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Discussion Starter #1
Does anyone know what the wiring size is for the handlebar switches etc.? I have to admit I am horrible at determining AWG but am thinking of going with some custom switches and think it would be easier to just run new wire from the junction to wherever I need it instead of Frankensteining the existing forward harness.I know you can always go bigger, but not smaller - so is there an absolute minimum size I can use for all the wiring? I would make it much easier to just buy a bunch of the same wire gauge but in different colors.
 

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They're either 18g or even 20g but that's the easy part. Solder has a tendency to wick through thin gauge wire like lighting resulting in a longer soldered section stiff and non-flexible. There a reason why the factory uses stranded wire whereas the soldered joint is essentially a stiff solid core wire. You might insulate the joints with two incremental sizes and lengths of shrink tubing overlapping them for stress relief.

"What's the absolute minimum size?" 20g is almost impractical to work with even though it has enough conductivity. The factory uses thin gauge just so groups of wires can fit into a single sleeve.

Also the strands in thin gauge wires are thinner and easy to nick with a wire stripper and there's less total strands. If there's only 5 strands in the gauge, each strand represents 20% of the conductivity of the wire. If you use a wire stripper and nick two strands you reduce the conductivity by 40%. You might use a razor blade etc. to strip them so on.

Btw, the stranded wires at Home Depot aren't motorbike wires. If you dissect the factory wires the strand count is higher per gauge. Same gauge, but higher grade Something about electricity flows on the surface of the wire and more strands increase the total surface area.
 

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Good points @RONW, more strands also make the wire more flexible.
A good wire stripper is another one of the tools that is hard to do without, far better than using your teeth or wondering if the cutters are not going to bite right through everything again this time.
I like to use rosin flux and thin solid core solder intended for electronic work, rather than flux core, I find it easier to control how far the solder flows.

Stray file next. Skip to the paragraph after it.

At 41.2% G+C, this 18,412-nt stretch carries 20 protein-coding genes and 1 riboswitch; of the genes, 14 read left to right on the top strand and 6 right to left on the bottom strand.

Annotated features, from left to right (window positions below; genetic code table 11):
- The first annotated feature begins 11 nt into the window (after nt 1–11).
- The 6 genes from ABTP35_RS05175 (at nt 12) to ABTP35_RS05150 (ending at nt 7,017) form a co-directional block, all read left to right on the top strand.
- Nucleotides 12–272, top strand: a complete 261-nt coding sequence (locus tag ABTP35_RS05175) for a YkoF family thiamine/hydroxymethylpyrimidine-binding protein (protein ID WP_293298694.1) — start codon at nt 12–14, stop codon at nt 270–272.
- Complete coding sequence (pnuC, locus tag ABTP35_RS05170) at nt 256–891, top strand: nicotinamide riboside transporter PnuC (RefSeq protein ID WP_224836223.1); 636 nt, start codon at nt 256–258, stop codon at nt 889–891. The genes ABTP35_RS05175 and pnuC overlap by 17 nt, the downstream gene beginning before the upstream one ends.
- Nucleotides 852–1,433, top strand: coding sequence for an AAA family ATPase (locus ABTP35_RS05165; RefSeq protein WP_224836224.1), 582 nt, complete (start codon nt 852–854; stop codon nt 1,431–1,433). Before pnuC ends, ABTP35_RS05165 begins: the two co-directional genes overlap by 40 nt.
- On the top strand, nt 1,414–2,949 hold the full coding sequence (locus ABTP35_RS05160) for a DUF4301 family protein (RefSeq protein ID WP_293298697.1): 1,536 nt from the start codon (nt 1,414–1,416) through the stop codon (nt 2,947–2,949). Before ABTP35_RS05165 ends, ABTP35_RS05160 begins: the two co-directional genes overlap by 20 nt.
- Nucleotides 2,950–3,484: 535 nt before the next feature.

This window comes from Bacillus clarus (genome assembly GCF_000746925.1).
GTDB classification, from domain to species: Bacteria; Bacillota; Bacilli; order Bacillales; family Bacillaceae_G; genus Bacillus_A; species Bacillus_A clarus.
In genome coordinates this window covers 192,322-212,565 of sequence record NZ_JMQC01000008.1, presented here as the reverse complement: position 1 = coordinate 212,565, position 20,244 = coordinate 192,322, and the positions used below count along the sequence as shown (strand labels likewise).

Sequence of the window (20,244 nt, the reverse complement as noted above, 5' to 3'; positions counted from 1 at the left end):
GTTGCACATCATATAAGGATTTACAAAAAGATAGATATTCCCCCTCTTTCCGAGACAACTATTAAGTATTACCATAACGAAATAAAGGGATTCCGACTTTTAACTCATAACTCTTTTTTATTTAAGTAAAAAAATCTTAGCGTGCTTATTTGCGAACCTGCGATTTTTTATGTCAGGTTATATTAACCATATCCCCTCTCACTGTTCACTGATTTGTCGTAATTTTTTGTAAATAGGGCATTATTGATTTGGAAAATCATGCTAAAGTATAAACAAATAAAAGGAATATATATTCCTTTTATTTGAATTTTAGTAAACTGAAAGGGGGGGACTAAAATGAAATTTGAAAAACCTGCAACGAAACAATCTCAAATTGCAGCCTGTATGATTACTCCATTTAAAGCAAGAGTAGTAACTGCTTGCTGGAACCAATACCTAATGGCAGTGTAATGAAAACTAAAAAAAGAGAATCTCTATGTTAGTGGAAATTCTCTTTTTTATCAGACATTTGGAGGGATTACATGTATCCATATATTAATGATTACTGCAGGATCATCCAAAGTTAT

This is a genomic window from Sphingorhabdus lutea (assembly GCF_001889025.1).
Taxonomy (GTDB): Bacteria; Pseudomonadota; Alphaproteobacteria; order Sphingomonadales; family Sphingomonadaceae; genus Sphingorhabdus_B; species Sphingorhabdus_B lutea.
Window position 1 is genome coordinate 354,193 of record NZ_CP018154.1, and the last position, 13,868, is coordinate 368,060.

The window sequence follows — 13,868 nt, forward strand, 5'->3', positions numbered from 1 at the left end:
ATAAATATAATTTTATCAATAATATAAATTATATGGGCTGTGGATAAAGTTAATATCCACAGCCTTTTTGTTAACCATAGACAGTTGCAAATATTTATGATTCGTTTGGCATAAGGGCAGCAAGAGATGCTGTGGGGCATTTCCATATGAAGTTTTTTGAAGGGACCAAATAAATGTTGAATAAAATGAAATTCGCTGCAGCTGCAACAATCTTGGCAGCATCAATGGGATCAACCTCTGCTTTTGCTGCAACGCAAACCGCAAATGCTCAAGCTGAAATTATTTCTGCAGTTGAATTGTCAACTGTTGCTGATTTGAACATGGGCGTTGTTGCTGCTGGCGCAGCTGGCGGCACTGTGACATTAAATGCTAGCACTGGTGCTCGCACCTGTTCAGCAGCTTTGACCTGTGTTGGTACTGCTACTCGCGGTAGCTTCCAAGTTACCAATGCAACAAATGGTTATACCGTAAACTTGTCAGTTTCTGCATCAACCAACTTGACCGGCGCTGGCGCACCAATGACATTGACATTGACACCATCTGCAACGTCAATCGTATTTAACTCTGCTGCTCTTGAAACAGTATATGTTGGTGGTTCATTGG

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Discussion Starter #5
Yikes I didn't even think about that - thanks for pointing out the differences in wires, will go with some wiring designed for bikes/cars when I do it. In regards to soldering etc. I was thinking of running a single wire with no splices between the switch and the weathertite connector under the tank. That way all I have to worry about is the connection at the switch, everything else is crimp. Besides every time I try and solder something it looks like some type of industrial post modern art piece.
 

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As an option to crimping, I've used the Posi-Lock connectors to join wires. They're relatively narrow which makes the joint easy to fit into tight quarters. Also, it's easy to join some of those skinny oem gauge wires. Posi-Lock does offer a water proof connector too (second pic). If you're super bad at soldering, there's self-soldering connectors out there, bottom pic.

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Wire charts to figure required wire diameter based on load and length, scroll down



 

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bear in mind, the shorter distances on a motorcycle would probably be ok with 18 gauge for lower power circuits. also adding relays so just the control circuit goes to the handlebars would let you use smaller gauge wire. for the handlebar switches.

bare a bit more of the copper and use a couple clips, like maybe hemostats on the wire as heat sinks so the solder cools faster at that point and doesn't flow past the hemostats, just dont solder them to the wires,,,
 

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Discussion Starter #9
That solder-splice thing is really cool! I had no idea something like that existed. I used the twist type ones on my old Jeep for the CB and lights so they could be taken off relatively easily and they worked great, but were pretty bulky.

So I guess what I can take away from this is I'm probably good at running 18ga for all handlebar wiring with high strand count - I don't mind if they're a little bigger than they need to be. I guess there isn't a reliable way to determine gauge just by measurements on the existing wire diameter is there?
 

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That solder-splice thing is really cool! I had no idea something like that existed.

Some forum member introduces it to us a few years ago. They're used for avionics and high end thingies, but now they're inexpensive. Perhaps, they're knockoffs. But for our bikes' purposes, they're relatively safe.



  • So I guess what I can take away from this is I'm probably good at running 18ga
  • I guess there isn't a reliable way to determine gauge just by measurements on the existing wire diameter is there?

Go buy some 16g wire and use the sample wire as a reference. Size is a moot issue though since as I understand things, your plan is to splice the aftermarket device's wires to the oem wires. That is, you're joining two existing wires which already have their own gauge. I use 16g and 14g wires but I'll avoid debating the merits thereof. "The factory uses 18g, so if that's good enough for their electrical engineers, why not then use 18g wires?" We'd end up debating whether pluto is planet.
 
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